"Social Promotion Ban. Florida has also curtailed the “social promotion” of students. The reform plan requires students to pass the third-grade reading FCAT before progressing to fourth grade. Despite the nation’s limited progress in raising the scores of minority students overall, Florida has made enormous progress in narrowing racial achievement gaps."

So now I have to ask, why does the left-wing WAPO feature this false allegation? Did Ms. Strauss even bother to read the Heritage Foundation's report before running to Columbia for an attack on legitimate research?

I happen to know Lindsey Burke and know she performs excellent research, double and triple checks her facts, is well-spoken and has integrity. Could it be that Progressives simply don't like the fact that her report demonstrates a "politically unpopular" solution to closing the achievement gap actually works?

Posted by: lisamc31 | December 2, 2010 8:16 AM | Report abuse

First, on a personal note, I agreed to set my youngest son back into the 3rd grade when a teacher advised me he would continue to have problems if not corrected early. It was by far the best move I made. He graduated a year later than might have been, but he graduated with far better grades.

Does it matter that he would have been included in the mix of children if he were tested the second time? NO! Does it matter that he was 10 instead of 9? NO!

One group disregards or at best has apprehensions about the Florida initiative. So what? Given where they were vs. where they are is an improvement (living in Florida I have seen the difference.) Is that an academic crime?

Listen, I would rather have a youngster graduate high school at 20 knowing they get it, than having someone drop out at 16 because they gave up on getting it.

Posted by: jbeeler | December 2, 2010 8:29 AM | Report abuse

Florida is known as a FCAT test-prep state. Therefore, all results are invalid.

"The reviewers also said that teachers have to resort to FCAT test-prep materials because they are not sure how to interpret the benchmarks."

Posted by: nfsbrrpkk | December 2, 2010 8:33 AM | Report abuse

lisamc31 - Personally, I think it's great that kids are held back in order to get up to grade level. That helps them be ready for advanced learning and not get stuck in a cycle in which they are moved ahead without ever having a chance to make progress.

Unless all schools around the country are doing that, it also has the effect of skewing the 4th grade NAEP scores.

Also, did you know that NAEP is given only every two years? That means that kids held back in 3rd grade won't get tested when they're in 4th grade, so they could slip through the system even though their reading still may not be up to par.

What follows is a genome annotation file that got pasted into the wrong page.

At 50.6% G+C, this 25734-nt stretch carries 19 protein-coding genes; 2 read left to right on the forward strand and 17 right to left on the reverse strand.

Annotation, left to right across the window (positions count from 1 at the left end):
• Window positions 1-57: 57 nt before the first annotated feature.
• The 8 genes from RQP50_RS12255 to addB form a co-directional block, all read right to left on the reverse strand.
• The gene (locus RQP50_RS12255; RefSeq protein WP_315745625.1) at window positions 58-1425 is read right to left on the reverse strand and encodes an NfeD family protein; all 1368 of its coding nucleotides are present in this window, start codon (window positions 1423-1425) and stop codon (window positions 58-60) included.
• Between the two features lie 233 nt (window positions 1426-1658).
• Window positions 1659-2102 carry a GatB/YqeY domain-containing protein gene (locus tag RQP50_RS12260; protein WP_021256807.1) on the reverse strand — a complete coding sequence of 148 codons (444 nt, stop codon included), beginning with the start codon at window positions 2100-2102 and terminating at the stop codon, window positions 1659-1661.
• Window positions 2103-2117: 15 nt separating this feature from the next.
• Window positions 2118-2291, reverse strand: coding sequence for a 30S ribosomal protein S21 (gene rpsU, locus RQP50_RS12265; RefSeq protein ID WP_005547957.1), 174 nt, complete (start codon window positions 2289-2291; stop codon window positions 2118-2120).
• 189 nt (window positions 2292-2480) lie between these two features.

Posted by: efavorite | December 2, 2010 8:34 AM | Report abuse

Take a look at the fraud being perpetrated in the Florida high schools. Regularly among the lowest AP passing percentages in the country (based on test takers). Of course Fla. touts participation and then computes passing percentages based on the entire class of graduating seniors, whether they tested or not.
For example, look at some of the regular Fla. suspects (like Hillsborough High) on Jay Mathews list of best high schools top 50. Bunch of those schools have loads of kids taking AP tests and almost nobody passing them.

Posted by: patrickmattimore1 | December 2, 2010 8:40 AM | Report abuse


To answer your question, yes, it is possible that Florida is closing the achievement gap in grade 4. However, it is also possible that she is wrong in her conclusions for what brought it about. It could simply be a mistake in cause and effect in her research because she is dealing with multiple social variables. Any competent reader of this type of research could tell you that.

I highly suggest you purchase some unbiased glasses that don't leave your brain blind to the obvious when dealing with humans and the possibilities that arise when dealing with them. Reading some mystery stories might help, too. Or perhaps, take a basic graduate class on reading and evaluating this type of social research.

By the way, almost all states are closing the achievement gap in grades 2-4. Where have you been? The big problem comes in after 4th grade where the gap gets bigger and in some cases triples in middle school and high school. And guess what? Florida is no better than many other states in grades 5-11.

Posted by: DHume1 | December 2, 2010 9:53 AM | Report abuse

Anything that comes from a think tank, whether on the right or left is written to make the facts fit the agenda. By its very nature, it is propaganda and should be examined with jaundiced eye for its selective nature. To say that based on fourth grade scores that all of the reform measures are causal is a huge leap that defies logic. While it is logical to credit their no social promotion policy for a rise in fourth grade scores, to give credit to alternative pathways, charter schools, performance-based pay schemes or virtual education would be unsupportable by the evidence.